… is from page 50 of Arnold Kling’s excellent new book, Specialization and Trade: A Re-introduction to Economics (original emphasis):
What we should be comparing is not the existing market configuration with an ideal based on a simple model but the market process of error correction with the political process of error correction.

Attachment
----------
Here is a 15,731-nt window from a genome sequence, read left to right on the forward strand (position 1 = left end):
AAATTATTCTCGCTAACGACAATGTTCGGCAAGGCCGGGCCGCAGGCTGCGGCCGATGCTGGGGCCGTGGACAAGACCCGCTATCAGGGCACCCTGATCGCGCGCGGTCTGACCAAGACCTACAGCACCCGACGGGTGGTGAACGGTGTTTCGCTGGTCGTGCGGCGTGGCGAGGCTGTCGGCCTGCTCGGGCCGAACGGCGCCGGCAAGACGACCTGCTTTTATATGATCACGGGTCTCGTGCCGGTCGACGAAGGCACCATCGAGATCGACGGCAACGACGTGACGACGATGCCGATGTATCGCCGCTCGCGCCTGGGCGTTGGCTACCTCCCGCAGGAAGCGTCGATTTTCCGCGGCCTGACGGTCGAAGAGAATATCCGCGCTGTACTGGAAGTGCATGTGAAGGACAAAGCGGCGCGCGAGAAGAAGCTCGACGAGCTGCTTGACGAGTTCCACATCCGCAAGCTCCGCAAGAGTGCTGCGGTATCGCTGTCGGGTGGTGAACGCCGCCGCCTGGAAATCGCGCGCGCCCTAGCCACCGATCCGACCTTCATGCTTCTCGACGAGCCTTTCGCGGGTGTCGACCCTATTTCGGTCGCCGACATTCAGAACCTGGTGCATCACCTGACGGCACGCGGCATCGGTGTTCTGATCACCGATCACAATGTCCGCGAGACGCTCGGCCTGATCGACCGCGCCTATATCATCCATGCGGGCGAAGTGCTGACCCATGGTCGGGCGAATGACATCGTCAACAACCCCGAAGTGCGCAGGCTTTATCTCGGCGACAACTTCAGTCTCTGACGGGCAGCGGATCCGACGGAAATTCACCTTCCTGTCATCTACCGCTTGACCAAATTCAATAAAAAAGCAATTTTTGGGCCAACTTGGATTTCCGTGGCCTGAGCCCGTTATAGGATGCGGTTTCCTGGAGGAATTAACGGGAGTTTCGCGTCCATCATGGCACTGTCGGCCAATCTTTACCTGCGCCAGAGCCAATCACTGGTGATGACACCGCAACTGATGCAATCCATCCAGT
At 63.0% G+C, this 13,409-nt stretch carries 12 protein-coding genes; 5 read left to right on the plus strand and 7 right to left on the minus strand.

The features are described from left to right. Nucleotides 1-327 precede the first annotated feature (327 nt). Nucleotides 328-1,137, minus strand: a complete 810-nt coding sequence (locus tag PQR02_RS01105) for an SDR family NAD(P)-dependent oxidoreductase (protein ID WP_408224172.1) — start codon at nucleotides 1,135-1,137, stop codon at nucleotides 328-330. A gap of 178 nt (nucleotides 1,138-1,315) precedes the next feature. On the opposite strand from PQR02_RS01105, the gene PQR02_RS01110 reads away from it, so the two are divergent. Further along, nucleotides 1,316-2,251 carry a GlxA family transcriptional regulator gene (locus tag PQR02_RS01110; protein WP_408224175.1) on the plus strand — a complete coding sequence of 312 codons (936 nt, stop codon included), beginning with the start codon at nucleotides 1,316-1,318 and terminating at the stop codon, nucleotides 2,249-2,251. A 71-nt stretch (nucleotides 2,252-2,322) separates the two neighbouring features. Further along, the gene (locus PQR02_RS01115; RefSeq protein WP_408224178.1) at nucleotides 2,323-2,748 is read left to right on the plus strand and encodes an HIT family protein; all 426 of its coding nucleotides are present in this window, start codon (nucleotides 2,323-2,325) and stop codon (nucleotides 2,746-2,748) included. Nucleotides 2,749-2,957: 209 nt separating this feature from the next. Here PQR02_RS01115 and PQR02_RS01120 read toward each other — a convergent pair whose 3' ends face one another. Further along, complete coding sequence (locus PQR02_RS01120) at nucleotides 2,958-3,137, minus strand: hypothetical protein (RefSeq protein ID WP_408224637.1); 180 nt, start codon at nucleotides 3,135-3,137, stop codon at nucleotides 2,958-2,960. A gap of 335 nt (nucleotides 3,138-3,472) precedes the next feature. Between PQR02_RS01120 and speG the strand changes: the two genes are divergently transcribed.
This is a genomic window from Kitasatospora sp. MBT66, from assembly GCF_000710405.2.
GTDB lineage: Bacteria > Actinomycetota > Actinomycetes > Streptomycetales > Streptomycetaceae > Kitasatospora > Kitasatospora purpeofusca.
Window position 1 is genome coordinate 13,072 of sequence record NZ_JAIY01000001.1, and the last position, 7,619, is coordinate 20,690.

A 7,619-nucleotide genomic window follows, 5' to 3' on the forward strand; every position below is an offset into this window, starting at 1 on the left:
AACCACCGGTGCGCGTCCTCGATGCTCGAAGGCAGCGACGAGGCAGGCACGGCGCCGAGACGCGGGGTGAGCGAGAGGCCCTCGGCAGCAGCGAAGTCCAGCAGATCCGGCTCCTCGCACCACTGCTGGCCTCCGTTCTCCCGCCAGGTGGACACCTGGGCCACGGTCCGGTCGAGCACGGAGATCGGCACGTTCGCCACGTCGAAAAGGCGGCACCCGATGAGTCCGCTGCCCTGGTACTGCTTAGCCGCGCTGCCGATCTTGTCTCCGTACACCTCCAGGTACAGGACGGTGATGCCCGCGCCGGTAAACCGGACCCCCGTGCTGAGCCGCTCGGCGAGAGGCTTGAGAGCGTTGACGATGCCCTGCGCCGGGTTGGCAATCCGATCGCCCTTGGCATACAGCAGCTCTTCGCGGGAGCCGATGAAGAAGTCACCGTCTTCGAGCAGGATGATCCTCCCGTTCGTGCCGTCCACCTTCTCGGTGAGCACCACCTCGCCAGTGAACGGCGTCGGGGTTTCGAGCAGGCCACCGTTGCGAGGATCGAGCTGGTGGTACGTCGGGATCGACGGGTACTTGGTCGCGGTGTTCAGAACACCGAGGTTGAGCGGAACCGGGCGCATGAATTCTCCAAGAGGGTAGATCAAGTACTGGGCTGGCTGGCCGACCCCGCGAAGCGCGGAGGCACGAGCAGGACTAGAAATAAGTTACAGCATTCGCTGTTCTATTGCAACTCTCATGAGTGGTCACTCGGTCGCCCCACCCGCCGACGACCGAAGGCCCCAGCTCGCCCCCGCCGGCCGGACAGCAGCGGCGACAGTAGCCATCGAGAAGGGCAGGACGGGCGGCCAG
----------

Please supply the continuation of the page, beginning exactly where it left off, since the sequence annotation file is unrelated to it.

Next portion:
If the above sounds trivially true, it is – in a sense. But in another sense it’s not trivially true, because many economists – including Nobel laureates such as Joseph Stiglitz, George Akerlof, Paul Krugman, and Robert Shiller – routinely compare grainy snapshots of real-world market situations with portraits of idealized, imagined political outcomes. These economists then conclude that the market has failed and that, as a result, more power and resources must be turned over to state officials who will then apolitically and reliably transform those grainy snapshots into the beautiful, colorful, pleasing portraits imagined by these economists.